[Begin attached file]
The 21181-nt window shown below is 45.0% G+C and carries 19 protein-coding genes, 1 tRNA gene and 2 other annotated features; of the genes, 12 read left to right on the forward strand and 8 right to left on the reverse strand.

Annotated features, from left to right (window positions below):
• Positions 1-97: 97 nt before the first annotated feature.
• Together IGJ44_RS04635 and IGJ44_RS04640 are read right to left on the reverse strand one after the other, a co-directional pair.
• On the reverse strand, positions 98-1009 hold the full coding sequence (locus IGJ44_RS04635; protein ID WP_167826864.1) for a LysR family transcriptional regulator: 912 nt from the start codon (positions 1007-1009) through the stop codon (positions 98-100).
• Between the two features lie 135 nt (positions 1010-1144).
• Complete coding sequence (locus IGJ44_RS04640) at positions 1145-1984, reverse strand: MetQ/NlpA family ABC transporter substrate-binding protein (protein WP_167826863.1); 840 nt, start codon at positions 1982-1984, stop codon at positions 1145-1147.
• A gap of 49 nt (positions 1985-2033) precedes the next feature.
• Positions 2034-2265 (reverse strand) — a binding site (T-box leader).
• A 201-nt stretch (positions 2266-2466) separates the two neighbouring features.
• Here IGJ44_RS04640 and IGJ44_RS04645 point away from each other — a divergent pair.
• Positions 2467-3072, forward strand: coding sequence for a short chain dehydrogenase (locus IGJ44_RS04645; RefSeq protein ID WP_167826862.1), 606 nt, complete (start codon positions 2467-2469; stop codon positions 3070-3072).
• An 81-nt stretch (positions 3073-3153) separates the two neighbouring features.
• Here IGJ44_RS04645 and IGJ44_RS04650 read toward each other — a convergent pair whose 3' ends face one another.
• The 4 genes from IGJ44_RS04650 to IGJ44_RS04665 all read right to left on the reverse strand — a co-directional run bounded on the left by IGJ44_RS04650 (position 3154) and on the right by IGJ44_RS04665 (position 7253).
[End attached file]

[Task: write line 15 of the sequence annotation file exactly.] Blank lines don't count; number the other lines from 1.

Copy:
• The 4 genes from IGJ44_RS04650 to IGJ44_RS04665 all read right to left on the reverse strand — a co-directional run bounded on the left by IGJ44_RS04650 (position 3154) and on the right by IGJ44_RS04665 (position 7253).